The Future of our Food

May’s Monthly Gathering was packed last night as we explored and celebrated the future of small farming with the exquisite film In Our Hands.

Thanks for coming, thanks for bringing energy and ideas to the room and for your ‘what next’ thoughts. Thanks also to The Bookshop for hosting and for Holland for her fantastic food, all from local producers.

…which brings us to the first of three actions…

Eat Local Food!

Mentioned last night was Big Barn – it’s a perfect resource to find local food producers and outlets but it could definitely do with more info about our area! If you’re a producer – please add yourself – and encourage other outlets to mention you if they sell your stock!

If you know a great producer who’s not on there – get them to add themselves! It does have a cost – £40 a year but with more Herefordshire producers, we the network can embed this in our site and encourage others to do the same. If you are a small producer but sell at the Farmer’s Market – they can mention you there. Let’s fill that map with our amazing producers.

Get the Film Seen!

Next local opportunity will be Saturday July 14th at Leominster Community Centre. Email if you’d like to supply produce, or help make it happen.   It would also be great to have a good Green Network presence there so email if you’d like to volunteer.

Each of the stories in the film has their own website to explore… including a beautifully written grower’s blog from Ru Litherland… And you can read more about the huge international movement of small farmers mentioned in the film; we are in good company…

If you are a small farmer – consider joining the Landworker’s Alliance to be part of this global network pushing for better farming,

Take Local and National Action

Linking into the discussions about schools’ procurement… here is the People’s Food Policy that we could use as a starting point for developing something more local.  Also mentioned last night was Herefordshire Food Link – any more information or updates on that please get in touch and perhaps these things can work together and build what’s already been started…

Tell our decision makers – the benefits of small farms ahead of the discussion on a new bill in the Autumn.  Email to be part of group action around this.


Thanks again for coming – see you at June’s gathering (20th June) where we will be checking in with the Plastics Action Here team, the Divest Parliament team and we’ll have a workshop on Sociocracy too.



One comment

  • Rob Milne

    Yes we should all buy local, seasonal food but, with vegetables and fruit, it’s even better to grow what we can ourselves. Not everyone has the space but I think it should be as socially unacceptable to have a garden and not fill it with vegetables and fruit as it now is to light a fag in a non-smoker’s house or torment bears for entertainment. It’s also important to give children the opportunity to learn how to grow veg and fruit. I’ve worked with schools and found all children very keen to do all the hard work involved – they loved it. Feedback from teachers was that gardening had a beneficial effect on classwork. Sadly, the project was only funded for 2 years, 2002-3.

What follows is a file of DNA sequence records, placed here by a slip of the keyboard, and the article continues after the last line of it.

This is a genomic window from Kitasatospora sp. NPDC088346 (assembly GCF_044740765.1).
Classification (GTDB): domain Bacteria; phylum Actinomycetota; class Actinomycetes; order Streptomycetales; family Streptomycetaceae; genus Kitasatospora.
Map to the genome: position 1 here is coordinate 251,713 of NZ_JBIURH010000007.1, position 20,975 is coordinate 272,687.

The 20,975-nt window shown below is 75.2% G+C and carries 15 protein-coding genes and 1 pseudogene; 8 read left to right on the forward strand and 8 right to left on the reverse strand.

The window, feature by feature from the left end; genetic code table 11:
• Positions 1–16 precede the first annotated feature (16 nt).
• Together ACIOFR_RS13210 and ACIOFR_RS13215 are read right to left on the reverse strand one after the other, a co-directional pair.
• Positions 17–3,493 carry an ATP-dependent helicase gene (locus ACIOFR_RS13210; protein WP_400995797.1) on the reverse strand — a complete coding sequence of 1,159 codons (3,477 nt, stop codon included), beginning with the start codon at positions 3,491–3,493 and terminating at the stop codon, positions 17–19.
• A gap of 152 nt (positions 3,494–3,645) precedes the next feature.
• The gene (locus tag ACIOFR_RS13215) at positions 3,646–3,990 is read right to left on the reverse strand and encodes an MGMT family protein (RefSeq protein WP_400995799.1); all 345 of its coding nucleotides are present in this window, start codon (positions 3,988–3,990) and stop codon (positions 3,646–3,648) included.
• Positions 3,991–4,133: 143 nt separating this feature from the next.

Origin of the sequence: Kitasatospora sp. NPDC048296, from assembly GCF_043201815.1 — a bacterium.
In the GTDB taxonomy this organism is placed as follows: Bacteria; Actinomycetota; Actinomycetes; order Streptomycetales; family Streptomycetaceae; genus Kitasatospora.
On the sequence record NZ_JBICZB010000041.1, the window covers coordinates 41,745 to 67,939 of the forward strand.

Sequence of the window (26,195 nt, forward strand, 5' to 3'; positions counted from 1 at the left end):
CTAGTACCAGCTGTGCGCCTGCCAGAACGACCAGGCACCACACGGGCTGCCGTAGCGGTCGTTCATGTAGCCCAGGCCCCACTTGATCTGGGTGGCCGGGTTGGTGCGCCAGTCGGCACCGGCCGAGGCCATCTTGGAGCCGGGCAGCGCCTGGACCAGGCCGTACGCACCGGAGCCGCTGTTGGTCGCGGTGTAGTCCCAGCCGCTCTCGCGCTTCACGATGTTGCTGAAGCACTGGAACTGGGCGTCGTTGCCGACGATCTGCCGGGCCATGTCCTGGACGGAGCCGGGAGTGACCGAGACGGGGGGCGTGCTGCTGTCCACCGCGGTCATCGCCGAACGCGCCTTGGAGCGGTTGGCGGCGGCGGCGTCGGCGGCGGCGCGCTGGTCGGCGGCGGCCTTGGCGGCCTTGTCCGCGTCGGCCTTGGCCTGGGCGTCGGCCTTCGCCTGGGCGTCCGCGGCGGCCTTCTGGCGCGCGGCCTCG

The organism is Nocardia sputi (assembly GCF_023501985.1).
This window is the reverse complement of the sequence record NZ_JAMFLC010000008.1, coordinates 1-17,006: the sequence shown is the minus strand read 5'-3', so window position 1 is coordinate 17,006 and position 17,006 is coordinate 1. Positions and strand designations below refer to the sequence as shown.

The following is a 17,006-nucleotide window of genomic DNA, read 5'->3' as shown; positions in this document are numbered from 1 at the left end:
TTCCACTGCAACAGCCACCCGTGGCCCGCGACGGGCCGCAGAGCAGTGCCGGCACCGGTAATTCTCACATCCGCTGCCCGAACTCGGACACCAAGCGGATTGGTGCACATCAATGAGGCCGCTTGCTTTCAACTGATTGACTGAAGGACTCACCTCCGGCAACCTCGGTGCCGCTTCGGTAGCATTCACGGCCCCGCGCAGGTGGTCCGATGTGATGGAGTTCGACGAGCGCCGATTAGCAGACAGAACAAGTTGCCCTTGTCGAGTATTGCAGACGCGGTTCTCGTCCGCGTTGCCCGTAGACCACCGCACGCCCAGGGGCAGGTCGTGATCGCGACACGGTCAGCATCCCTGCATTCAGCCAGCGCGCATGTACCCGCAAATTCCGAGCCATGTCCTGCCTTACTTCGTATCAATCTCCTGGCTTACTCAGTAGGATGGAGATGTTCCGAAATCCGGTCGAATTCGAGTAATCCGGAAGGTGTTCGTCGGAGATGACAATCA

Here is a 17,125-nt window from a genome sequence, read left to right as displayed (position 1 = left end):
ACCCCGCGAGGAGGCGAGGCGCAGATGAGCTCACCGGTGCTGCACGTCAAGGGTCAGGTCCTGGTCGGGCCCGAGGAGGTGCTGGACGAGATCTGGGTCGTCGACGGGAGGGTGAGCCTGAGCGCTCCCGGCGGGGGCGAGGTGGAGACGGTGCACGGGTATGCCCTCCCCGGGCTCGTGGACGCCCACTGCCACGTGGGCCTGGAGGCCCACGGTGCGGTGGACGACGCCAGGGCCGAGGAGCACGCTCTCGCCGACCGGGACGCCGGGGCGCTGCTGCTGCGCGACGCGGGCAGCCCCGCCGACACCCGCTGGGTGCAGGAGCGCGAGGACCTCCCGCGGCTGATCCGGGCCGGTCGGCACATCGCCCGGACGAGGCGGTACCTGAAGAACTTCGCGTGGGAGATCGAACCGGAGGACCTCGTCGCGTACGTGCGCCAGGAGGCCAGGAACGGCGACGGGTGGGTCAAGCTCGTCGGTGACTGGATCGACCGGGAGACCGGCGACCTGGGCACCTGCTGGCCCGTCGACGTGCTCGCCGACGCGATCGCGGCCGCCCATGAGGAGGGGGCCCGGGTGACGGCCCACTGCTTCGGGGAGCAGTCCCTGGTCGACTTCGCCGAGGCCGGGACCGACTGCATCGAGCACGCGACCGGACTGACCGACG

In recent years thousands of schools have taken up gardening but it has had to be extracurricular and it’s not been given the time and priority needed. All the school gardens I’ve seen were very small and very poor quality. If gardening were in the curriculum as an academic as well as practical subject and if teachers were given proper training, I believe it’s no exaggeration to say that education would be transformed. I’ve been campaigning for gardening in schools for over 20 years and there have been at least 2 well-researched reports recommending the subject, but successive education ministers have not seen the light.

    Why wait for glacial government? Is there enough interest, enthusiasm and energy amongst H Green Network to help set up and manage an exemplary veg and fruit garden that would be used as a training resource for teachers? About 4 volunteers would be enough. We could then look for a school willing to host such a wonderful thing (surely they’ll be queuing up!) If there’s interest amongst teachers, some will be willing to help with the year-round work. Of course, all those who do the work would share the produce.

    I have a programme that I’ve used for intensive 2 day courses. This material could be spread over a dozen evening sessions. Despite the statement in the film that there’s enough food to feed everyone in the world, climate change could change all that. Knowing how to grow some of your own food could become more of a necessity than mere lifestyle choice. Finally, Brexit could result in increased prices.

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